I always allow an applicant to amend at the hearing to the proper fee schedule. I also differentiate between fee schedule matters that are billed above on its face and those which require some interpretation. As you noted, cupping is billed as unlisted procedure with a by report code and requires an interpretation. I rely upon expert analysis submitted by the parties or if there is none I use one of my prior determinations providing a relative value for the procedure and I do not believe this type of billing dispute that would ever warrant withholding attorney's fees. For that matter, under Great Wall,an L.Ac. can bill for CPT code 97810-97814 services at the prevailing rate, medical physician rates or chiropractic rates and a carrier is permitted to reimburse the claim at rates established for medical doctors or chiropractors.A bill submitted at the higher prevailing or medical physician rate is not in my opinion a violation of the fee schedule.
In terms of the DME case, I agree with you, the applicant amended and the carrier conceded the Provider was entitled to additional money and I would award an attorney's fee.
Thank you for your insight, Victor. A lot of the attorneys for the respondents are using arbitration hearings as a platform lately, to express their dissatisfaction with billing over the fee schedule. And I have to continuously remind them to stick to their arguments and defenses and leave the soapbox for another time. And I ask them, what is the prejudice? I try to convey that we all play in the same sandbox. Hope the week is going well!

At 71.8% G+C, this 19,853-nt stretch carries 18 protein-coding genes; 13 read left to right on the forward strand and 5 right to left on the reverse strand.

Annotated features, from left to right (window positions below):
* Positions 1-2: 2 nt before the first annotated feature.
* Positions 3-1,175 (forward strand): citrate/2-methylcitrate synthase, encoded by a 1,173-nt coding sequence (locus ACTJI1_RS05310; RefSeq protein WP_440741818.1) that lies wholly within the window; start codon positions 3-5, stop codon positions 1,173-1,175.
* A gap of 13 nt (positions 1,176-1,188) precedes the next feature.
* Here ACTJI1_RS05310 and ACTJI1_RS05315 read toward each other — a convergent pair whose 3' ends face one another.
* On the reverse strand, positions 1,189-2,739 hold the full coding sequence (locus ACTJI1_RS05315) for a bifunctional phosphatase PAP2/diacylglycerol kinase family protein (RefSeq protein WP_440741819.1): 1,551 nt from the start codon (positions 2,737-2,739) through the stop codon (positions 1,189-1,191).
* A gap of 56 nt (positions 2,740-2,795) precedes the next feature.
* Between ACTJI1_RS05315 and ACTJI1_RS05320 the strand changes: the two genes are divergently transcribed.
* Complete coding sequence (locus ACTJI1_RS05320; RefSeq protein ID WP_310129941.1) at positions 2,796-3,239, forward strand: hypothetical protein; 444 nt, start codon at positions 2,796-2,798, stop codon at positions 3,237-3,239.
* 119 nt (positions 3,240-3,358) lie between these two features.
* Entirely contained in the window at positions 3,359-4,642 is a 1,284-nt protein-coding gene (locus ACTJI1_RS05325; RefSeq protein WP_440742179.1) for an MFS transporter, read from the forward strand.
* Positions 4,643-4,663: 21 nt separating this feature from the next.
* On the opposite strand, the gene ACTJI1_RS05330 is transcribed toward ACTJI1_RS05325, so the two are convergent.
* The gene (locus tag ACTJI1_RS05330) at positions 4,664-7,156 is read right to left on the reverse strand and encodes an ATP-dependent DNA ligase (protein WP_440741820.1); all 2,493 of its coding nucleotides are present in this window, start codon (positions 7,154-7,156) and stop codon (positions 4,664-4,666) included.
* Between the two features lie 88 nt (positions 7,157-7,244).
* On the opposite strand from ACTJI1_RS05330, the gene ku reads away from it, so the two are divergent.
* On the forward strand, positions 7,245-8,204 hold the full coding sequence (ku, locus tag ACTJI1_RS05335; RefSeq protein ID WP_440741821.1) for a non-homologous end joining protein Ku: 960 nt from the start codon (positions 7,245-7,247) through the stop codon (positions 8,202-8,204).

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Last week I had two DME cases. The applicant billed 200.00 above the DME fee schedule and amended the amount accordingly. The respondent underpaid the claim because it erroneously stated that the DME did not have a rate assigned to the code and therefore applied the 150 percent formula. Therefore, the applicant is entitled to additional reimbursement. Respondent's attorney conceded this but repeatedly argued that attorney's fees should not be awarded.
Personally, I feel that this is not the case to apply the penalty, that Applicant still presents a good faith claim and that Respondent made a mistake itself. Am I wrong to essentially opine (although not in these words) that there is no harm, no foul and nobody is perfect? I feel that this is going to become the next big issue.